Review : : Condor Super Acciaio the 10,000 mile bike

So I noticed last week that my Condor Super Acciaio had notched up more than 10,000 miles since I bought it new from @CondorCycles of London a couple of years ago.  The Super Acciaio is steel frame bike nothing like those of previous eras instead sporting carbon like geometry including a tapered head tube and stiff bottom bracket.

It’s a testament to the bike that it’s lasted this long as usually it would have gone by the way of boredom or broken.  It has survived punishing winters both in London and Yorkshire, being thrashed in road and circuit racing and munched up the miles on the daily commuting. It’s been a fantastic do anything bike and fast when I’ve needed it to be.

Its a stiff bike and is pretty sharp on acceleration with a rock solid front end spurred on by the carbon blade forks. I ran it on 23mm tyres for a long time but I’m currently rating the 25mm tyres which give a bit more comfort and confidence in the corners.

The head tube is a sculpted tapered unit, a rarity in steel, and houses a tapered 1.5in to 1.125in carbon fork..  This does however seem to attract the dirt so I’ve made myself proficient in servicing it myself.  The bottom bracket is an oversized modern pressfit design (BB30). The bearings, which press directly into the frame, are cheap to replace but they also seem to need refreshing more often than those of most bottom brackets.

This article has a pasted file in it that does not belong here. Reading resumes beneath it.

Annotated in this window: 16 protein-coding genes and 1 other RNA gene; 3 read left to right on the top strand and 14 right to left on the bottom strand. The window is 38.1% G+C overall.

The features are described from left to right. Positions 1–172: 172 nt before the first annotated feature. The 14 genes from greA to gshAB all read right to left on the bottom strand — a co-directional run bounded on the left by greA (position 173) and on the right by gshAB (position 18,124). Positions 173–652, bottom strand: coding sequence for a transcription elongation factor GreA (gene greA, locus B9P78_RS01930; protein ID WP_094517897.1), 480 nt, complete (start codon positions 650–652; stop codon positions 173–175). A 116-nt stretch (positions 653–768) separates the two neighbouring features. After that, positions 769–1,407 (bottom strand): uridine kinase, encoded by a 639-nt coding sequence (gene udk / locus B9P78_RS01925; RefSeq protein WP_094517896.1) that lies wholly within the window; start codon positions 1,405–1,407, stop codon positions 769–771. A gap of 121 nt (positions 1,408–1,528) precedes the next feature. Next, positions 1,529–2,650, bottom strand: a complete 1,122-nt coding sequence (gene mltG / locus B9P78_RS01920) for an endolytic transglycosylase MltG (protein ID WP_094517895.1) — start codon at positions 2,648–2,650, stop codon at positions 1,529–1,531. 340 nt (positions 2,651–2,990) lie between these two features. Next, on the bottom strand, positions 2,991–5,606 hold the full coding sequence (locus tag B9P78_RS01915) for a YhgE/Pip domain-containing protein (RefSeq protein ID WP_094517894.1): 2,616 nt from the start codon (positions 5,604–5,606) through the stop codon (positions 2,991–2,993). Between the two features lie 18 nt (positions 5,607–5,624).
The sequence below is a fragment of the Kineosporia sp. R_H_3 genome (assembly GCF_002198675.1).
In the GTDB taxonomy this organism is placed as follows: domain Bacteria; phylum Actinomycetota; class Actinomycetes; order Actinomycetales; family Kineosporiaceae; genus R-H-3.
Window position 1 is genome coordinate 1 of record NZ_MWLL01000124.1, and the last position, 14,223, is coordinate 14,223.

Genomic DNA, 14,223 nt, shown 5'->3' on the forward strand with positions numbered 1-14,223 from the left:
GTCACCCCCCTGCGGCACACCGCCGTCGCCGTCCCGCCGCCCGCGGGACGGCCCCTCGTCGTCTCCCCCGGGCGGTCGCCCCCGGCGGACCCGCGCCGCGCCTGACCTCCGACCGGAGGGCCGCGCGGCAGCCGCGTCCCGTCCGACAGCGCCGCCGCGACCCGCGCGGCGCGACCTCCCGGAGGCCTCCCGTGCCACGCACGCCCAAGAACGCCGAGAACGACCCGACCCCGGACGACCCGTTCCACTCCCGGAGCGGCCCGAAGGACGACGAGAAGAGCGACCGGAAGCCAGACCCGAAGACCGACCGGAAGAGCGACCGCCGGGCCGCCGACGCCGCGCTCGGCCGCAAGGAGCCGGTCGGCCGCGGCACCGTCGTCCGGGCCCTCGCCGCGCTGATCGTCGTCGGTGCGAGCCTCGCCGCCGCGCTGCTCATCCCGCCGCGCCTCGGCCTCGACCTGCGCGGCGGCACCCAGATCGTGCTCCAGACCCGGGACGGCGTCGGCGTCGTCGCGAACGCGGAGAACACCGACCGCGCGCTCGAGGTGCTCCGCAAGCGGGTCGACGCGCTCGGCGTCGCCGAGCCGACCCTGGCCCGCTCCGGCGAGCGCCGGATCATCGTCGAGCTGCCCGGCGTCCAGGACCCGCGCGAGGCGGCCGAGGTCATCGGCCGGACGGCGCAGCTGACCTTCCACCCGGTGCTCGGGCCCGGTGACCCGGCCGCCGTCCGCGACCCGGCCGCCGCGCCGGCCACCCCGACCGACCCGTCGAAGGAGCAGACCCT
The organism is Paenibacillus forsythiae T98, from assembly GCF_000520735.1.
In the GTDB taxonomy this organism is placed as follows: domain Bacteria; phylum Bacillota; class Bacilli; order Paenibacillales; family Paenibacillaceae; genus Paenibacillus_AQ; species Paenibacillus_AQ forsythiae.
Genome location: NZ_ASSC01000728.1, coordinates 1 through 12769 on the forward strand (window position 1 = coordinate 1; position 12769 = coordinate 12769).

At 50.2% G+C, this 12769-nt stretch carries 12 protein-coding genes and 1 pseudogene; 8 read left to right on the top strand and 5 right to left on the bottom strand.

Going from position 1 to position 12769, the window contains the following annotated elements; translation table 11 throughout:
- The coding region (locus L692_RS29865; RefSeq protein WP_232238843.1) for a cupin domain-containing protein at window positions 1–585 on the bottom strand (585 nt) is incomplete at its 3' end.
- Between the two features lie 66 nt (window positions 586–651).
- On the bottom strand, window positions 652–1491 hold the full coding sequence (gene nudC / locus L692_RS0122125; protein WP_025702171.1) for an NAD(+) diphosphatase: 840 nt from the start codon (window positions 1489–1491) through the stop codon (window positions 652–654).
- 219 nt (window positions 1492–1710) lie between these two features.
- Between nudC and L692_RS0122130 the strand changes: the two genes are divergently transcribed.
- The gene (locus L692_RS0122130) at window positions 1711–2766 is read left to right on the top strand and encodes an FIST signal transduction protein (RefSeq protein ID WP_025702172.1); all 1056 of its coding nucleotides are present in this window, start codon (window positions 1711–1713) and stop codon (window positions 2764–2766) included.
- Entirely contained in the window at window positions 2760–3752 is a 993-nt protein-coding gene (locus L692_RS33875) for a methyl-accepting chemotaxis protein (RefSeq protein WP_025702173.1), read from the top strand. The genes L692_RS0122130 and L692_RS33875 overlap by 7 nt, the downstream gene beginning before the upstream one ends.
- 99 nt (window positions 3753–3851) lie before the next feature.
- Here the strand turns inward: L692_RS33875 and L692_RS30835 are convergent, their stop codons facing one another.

The Shimano Ultegra di2 has also held up reasonably well. A failed front shifter in the early days was replaced under warranty and more a recently a worn out rear derailleur. I was a little bereaved that Madison wouldn’t replace the derailleur on the grounds it had a scratch which allowed them attribute the wear to damage – hmmm. More alarmingly access to the older Ultegra di2 groupset (6770) is now winding up as parts are at the time of writing are difficult to find now that it’s been replaced by 11 speed (6870).

The Super Acciaio is now furnished with a new set of winter wheels as the cold weather approaches.  I’m very optimistic of the Hunt Wheels which have replaced the existing; more about these later. It will also be strapped with mud guards for those wet and filthy days.  I’ve no doubt it will make it through another grimy winter into 2016 and being easily maintainable I’ve really got no excuses.

Here are some of the details of my Super Acciaio which continue to make think its a keeper;

Training : : Christmas Eve ride

Christmas Eve ride A long windy ride from London to Shakespeare’s birth place to see the family for Christmas.  The route passed through the Chilterns where I was lucky enough to see two Red Kites circling above lunch.   Brilliantly sunny day riding through the English countryside and I also happened upon a small village called Christmas Common!

Brutal headwind all the way and feet numb for the last 4 hours of the ride.  Rethink needed on shoes and socks for the colder days!

Training : : Yorkshire Dales Ribblehead Loop

Yorkshire Dales Ribblehead

Training in Yorkshire is always challenging but pleasantly rewarding.  In the face of tough climbing the weather can turn at a moments notice a challenging ride into a seemingly impossible one.  This Yorkshire Dales Ribblehead Route is a good challenge and rewarding with epic scenery my favourite being the twisty down hills into Settle.

Wet and muddy with a puncture thrown in for good ‘getting mucky’ measure.

 

Training : : Surrey Legs of Steel Route + 5 Box Hill

Surrey Legs of Steel

A super misty and mizzly ride this Saturday; very limited visibility in the higher sections especially Leith Hill and surrounding area. 103 miles covered in total but and harder for the wet conditions.

The Continental Grand Prix 4 season finally gave way to a puncture on the rear from a big piece of flint.  First puncture in 1500 miles.  Fantastic performing tyre all round.

Elite bottle cage snapped which was disappointing sheared through at the base.

Coffee, cake, bike cleaning and de-gritting.